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HISPA Leadership Workshop Series connects NJ Governor’s Hispanic Fellows with role models who “inspire us to pursue our dreams”

Gabriela Monje left her home in Peru at age 12 and immigrated to the United States. She remembers struggling to learn English, not doing well in school, and having difficulty making new friends; but in the face of these problems Gabriela’s story is one of inspiration. She now speaks English fluently and is a junior at Rutgers University.

 

Gabriela recently shared her personal story along with 20 other participants in the 2014 Governor’s Hispanic Fellows Program. Overseen by the New Jersey Department of State’s Center for Hispanic Policy, Research and Development (CHPRD), the competitive fellowship program is a partnership with the CHPRD Foundation. The Foundation selects the fellows from among hundreds of applicants. Most of the students are the first in their families to attend college.“The Governor’s Hispanic Fellows Program has been a life-changing experience,” said Monje. “Every week we met professionals who have overcome obstacles to achieve their goals. The fellows are fortunate because we learned about the skills needed to work in various fields and we also heard personal stories that inspire us to pursue our dreams.”

Hispanics Inspiring Students’ Performance and Achievement (HISPA), the nonprofit organization that connects Hispanic role models and middle school students, develops and manages the rigorous eight-week HISPA Leadership Workshop Series curriculum for the fellows program. Ivonne Díaz-Claisse, PhD., president and founder of HISPA, says she is confident the fellows will become exceptional leaders in their communities.
“I am personally inspired by these amazing young men and young women. The fellows have big dreams for their lives and for our country. They are America’s future leaders,” said Díaz-Claisse. “The HISPA Leadership Workshop Series is an important step in their journey because it validates their dreams. The Role Models’ stories show them a path toward accomplishing their goals and, even more importantly, inspire the fellows to reach even higher.”
One day each week, the fellows participate in intensive training sessions to cultivate and develop leadership skills. They are introduced to potential careers in public service, government, nonprofits and the private sector. The students are invited to various businesses and institutions throughout New Jersey, e.g., Princeton University, AT&T Labs, AT&T, PSE&G, Seton Hall University, The New Jersey State Museum, and Educational Testing Service. Other supporters of the Fellows Program are Wells Fargo and Enterprise Rent-a-Car. Leaders and professionals in diverse fields teach the students about public speaking, networking, team collaboration, communication and other 21st Century career skills.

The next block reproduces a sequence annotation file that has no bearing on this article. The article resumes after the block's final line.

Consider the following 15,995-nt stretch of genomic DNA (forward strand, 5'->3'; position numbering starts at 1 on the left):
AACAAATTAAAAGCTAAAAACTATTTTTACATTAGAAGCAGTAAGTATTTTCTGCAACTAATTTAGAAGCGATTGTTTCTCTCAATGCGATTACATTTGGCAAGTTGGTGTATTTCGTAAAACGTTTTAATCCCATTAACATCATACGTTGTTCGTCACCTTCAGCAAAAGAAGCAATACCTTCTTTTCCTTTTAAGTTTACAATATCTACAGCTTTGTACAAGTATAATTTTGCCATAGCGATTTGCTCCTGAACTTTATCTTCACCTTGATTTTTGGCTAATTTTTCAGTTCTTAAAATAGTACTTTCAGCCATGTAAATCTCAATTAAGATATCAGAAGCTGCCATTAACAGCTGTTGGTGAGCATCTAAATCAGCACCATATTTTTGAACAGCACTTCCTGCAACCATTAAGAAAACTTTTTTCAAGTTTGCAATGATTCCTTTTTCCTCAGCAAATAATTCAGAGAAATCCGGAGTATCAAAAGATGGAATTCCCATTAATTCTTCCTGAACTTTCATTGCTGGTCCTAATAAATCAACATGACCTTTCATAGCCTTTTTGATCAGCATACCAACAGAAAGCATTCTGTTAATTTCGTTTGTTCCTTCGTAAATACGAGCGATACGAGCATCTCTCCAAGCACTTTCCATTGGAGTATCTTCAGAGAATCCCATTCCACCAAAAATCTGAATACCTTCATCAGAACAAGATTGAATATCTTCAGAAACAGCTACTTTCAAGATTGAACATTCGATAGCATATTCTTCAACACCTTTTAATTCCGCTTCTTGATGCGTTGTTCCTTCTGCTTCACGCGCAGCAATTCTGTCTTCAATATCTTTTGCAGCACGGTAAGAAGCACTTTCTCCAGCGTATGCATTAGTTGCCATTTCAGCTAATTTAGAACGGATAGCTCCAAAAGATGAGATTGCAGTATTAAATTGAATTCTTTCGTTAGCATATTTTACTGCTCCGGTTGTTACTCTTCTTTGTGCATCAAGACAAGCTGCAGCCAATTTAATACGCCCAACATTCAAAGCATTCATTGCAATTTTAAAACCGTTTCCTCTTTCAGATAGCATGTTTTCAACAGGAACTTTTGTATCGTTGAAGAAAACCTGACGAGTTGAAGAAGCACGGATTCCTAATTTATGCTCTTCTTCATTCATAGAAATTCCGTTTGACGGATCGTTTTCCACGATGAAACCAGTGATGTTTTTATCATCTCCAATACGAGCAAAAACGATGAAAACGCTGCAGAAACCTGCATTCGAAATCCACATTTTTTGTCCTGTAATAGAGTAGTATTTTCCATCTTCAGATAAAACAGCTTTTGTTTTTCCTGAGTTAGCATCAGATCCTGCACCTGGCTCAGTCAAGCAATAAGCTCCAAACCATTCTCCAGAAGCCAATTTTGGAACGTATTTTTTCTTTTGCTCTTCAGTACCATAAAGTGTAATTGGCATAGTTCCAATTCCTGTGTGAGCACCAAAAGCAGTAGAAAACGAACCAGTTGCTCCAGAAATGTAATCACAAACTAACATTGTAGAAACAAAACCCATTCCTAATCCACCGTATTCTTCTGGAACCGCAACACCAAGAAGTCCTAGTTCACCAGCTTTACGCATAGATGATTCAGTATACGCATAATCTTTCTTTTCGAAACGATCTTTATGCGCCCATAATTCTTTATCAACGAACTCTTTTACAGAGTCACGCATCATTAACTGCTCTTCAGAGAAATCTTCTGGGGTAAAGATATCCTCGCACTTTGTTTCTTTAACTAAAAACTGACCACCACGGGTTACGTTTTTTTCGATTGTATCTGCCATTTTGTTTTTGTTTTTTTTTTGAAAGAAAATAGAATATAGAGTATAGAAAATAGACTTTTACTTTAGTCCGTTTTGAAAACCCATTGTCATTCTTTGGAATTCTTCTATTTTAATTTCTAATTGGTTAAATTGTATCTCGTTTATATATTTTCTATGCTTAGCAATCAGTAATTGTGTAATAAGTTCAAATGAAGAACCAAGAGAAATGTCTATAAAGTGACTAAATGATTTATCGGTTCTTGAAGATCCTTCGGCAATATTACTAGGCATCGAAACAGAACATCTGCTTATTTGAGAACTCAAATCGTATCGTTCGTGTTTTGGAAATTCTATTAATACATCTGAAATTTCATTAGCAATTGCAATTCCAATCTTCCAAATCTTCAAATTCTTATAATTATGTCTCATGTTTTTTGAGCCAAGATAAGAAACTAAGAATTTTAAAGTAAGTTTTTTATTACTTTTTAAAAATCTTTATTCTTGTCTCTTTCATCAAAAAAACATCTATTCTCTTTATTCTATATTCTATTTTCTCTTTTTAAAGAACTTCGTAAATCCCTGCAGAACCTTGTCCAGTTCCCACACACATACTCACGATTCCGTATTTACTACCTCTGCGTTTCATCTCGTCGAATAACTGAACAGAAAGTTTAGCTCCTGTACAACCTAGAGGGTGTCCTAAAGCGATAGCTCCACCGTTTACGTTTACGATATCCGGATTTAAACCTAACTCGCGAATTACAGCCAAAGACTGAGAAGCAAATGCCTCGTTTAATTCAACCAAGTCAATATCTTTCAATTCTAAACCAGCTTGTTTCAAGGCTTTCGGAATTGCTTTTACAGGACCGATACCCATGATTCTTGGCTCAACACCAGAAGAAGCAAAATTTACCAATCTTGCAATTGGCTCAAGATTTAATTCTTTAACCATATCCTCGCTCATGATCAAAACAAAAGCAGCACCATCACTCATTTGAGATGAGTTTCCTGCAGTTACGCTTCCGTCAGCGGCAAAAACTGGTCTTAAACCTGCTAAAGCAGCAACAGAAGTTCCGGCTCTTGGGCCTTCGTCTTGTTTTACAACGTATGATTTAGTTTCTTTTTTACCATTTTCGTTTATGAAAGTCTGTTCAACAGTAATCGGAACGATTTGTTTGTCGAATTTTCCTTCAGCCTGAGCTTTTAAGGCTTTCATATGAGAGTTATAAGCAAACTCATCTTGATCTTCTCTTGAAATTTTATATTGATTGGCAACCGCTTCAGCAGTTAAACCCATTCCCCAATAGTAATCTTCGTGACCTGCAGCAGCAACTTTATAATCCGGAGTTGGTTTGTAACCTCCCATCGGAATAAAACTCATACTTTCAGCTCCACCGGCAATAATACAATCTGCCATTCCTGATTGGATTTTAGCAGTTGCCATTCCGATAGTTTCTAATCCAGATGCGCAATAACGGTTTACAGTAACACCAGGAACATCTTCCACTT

President Obama nominated Wilfredo Ferrer to be the United States Attorney for the Southern District of Florida in July of 2010. He spoke to the fellows by videoconference about his journey as a child growing up in Miami from humble circumstances to become a United States Attorney.
Antonio R. Flores, Ph.D., is president and chief executive officer, of the Hispanic Association of Colleges and Universities (HACU). The national organization represents more than 400 colleges and universities that collectively serve two-thirds of the more than 3 million Hispanic students in U.S. higher education across 35 states, the District of Columbia and Puerto Rico. Flores encouraged the students to continue their education even beyond their undergraduate degrees.
Jorge L. Cárdenas, vice president of asset management and centralized services at PSE&G, is a HISPA role model. He shared his story about moving up in corporate America, and the importance of giving back to your community. He was named a member of the March of Dimes board of directors for New Jersey in 2007 and was state board vice chairman from 2009 to 2011.
The fellows heard about STEM careers from Professor José L. López, Ph.D., who teaches at Seton Hall University. He has conducted extensive research in plasma physics, particularly in the subfield of micro plasmas, where he is recognized as an international expert.
Kim Guadagno is New Jersey’s first Lieutenant Governor. She is a former Assistant United States Attorney for the Eastern District of New York and the District of New Jersey. She also served as Assistant New Jersey Attorney General. In 2007, she was elected the 75th Sheriff of Monmouth County and was the first woman to serve in the post. As she shared her story, Guadagno told the students “never let anyone tell you what you can’t do.”
Yvette Donado, Senior Vice President and Chief Administrative Officer at ETS and HISPA board member, spoke to the fellows about the importance of setting high goals and continuing their education. She told the students that they should remember to tell their stories and urged them to give back once they have achieved success.
Monje was a HISPA intern during the fellows program, and she originally wanted to work for a non-profit when she finished college. She still has that goal, but after completing the fellows program she also wants to run for elective office. “I always knew I wanted to help people achieve their dreams, and through the fellow programs I have been informed about different careers – from HISPA inspiring students to U.S. attorneys representing the public. I have learned I can do both. The journey never stops.”
The participants of the 2014 Governor’s Hispanic Fellows Program graduated on Friday, July 25 at the New Jersey State Museum. “I can’t wait to see what this talented group accomplishes,” said Díaz-Claisse. “And I hope they will return some day as Role Models, to inspire future students to work hard to pursue their dreams.”

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